Kneis: There’s lots of ways to get involved with SGB. Our conditional committees are open to any student to join. Each has several vice chair positions that will be filled by interested students this fall and they work on a variety of advocacy based issues that fall under them. First year students can apply for the first year council this coming fall. It’s a way for first year students to get acquainted with SGB and do work with different committees and board members. Additionally our communications committee will be filling positions like graphic designer, social media liaisons and press secretary in the fall. All the ways to get involved are described at … and students [who] want to stay connected to SGB can now sign up for text updates at

Zuri Kent-Smith, a rising junior, will serve as SGB’s Executive Vice President this year. (Photo Courtesy of Student Government Board)

Zuri Kent-Smith is an incoming junior economics major who will be serving as 2017-2018 Executive Vice President of SGB.


The Pitt News: How are you feeling about your new job?

Zuri Kent-Smith: I’m really excited to have an opportunity to affect change on campus. I’m enamored that the people voted for me, that they support me and my plans.

TPN: What are your duties as Executive VP?

Kent-Smith: I take over the duties of the president if he’s unable to come to a meeting. I’m also the speaker of the Assembly. The Assembly is a branch of SGB which consists of leaders from many of the large organizations on campus. During open forums they give input on current SGB projects, advocate for changes they’d like to see at Pitt and collaborate on projects while I moderate. I also attend University Senate meetings, which is this council of influential administrators on campus who consider and discuss education policies and other matters. In addition to that, I do normal board member stuff like working on my own initiatives.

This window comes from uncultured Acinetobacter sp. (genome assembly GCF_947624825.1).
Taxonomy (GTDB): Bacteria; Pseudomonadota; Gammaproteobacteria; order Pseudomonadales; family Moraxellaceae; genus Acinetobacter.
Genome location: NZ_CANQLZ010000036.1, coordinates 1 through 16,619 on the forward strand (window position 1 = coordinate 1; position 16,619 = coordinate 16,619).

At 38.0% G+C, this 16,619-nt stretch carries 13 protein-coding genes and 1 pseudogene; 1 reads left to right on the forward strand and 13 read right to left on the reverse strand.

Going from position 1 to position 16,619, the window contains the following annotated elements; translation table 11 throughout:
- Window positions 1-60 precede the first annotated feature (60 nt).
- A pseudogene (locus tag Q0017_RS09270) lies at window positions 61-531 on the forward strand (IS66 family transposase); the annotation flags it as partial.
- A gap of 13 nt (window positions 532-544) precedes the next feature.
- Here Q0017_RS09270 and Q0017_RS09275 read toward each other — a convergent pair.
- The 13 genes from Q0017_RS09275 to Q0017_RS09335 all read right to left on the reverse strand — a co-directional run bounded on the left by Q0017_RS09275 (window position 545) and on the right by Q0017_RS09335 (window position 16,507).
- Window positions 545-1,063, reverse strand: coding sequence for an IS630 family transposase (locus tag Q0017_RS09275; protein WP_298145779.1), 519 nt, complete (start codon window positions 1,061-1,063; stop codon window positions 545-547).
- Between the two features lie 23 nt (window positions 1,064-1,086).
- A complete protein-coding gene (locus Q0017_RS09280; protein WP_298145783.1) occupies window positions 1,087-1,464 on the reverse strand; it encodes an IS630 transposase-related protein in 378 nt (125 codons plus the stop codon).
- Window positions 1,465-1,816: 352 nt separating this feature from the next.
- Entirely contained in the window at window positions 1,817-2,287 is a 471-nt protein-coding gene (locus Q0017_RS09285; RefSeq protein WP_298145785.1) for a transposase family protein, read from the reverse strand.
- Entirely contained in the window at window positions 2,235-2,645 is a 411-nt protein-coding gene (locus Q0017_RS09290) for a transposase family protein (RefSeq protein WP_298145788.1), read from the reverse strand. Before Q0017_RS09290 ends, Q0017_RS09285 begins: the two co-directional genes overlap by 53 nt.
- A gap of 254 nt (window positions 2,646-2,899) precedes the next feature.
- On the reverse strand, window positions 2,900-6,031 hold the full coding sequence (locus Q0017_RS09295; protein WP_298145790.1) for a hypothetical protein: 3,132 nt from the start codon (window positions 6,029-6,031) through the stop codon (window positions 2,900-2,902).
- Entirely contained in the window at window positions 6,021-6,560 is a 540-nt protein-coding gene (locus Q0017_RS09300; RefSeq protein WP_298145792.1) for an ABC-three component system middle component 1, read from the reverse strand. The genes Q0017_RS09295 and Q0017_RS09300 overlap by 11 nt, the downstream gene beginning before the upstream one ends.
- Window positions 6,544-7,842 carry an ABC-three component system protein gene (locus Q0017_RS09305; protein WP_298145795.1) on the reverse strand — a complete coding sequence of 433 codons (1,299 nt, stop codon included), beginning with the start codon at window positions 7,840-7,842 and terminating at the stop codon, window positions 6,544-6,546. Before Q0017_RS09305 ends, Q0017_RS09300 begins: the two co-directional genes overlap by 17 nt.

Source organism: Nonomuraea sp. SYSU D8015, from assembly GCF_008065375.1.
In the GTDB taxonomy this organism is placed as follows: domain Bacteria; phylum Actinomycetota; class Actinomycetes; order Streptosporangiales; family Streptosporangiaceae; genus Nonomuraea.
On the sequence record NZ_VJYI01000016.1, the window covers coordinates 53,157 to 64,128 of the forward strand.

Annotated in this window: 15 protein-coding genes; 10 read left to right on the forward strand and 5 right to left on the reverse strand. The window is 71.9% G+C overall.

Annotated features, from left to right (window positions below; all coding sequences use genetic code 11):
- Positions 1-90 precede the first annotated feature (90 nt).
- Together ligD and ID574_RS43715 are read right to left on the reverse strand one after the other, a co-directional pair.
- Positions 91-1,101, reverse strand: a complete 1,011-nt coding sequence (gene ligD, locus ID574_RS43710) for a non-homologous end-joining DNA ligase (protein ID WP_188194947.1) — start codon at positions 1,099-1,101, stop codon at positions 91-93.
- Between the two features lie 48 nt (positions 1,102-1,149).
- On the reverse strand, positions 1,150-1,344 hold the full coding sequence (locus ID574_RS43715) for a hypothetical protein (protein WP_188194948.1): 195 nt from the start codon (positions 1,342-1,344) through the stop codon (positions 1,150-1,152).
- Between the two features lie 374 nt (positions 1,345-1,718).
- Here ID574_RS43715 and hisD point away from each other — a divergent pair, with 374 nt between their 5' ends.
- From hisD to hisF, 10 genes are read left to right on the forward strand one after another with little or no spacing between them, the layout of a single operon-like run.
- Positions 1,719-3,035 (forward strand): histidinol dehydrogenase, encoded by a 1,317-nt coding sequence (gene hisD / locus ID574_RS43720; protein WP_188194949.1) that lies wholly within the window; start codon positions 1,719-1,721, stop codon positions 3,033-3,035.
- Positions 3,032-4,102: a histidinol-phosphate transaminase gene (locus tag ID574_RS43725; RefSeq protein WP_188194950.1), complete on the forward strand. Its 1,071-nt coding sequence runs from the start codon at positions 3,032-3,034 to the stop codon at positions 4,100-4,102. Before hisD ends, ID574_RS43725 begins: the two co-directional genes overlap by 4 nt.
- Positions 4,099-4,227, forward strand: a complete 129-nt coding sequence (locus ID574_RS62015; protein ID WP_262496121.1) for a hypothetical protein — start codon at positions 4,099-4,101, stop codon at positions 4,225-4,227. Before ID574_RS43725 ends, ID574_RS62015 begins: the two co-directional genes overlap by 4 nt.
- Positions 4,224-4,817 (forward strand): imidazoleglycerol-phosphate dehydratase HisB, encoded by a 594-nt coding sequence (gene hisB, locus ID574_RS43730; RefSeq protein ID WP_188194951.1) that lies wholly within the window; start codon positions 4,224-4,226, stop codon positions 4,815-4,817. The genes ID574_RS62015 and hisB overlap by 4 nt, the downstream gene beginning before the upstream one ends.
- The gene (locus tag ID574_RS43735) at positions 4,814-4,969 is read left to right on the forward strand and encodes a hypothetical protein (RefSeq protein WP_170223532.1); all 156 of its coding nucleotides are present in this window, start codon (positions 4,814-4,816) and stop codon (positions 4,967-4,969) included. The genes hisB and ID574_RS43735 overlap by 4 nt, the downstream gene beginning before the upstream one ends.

TPN: What are your initiatives?

Kent-Smith: I definitely plan on finding ways to address the needs of students with disabilities on campus, which I talked about a lot during my campaign. I’ve spoken with a lot of disability students about their concerns and heard their ideas for making the campus more accessible for them. What I want to do is create a more direct pipeline between them and University administration. I’d also like to create a media hub for students of color, so that they can create content specific to them on campus. Other plans of mine include seeing what SGB can do with the Office of Governmental and Community Relations to help them with the community engagement centers they’ve got in the works, and creating a career aptitude test for students so that they can better figure out what they want to do after college.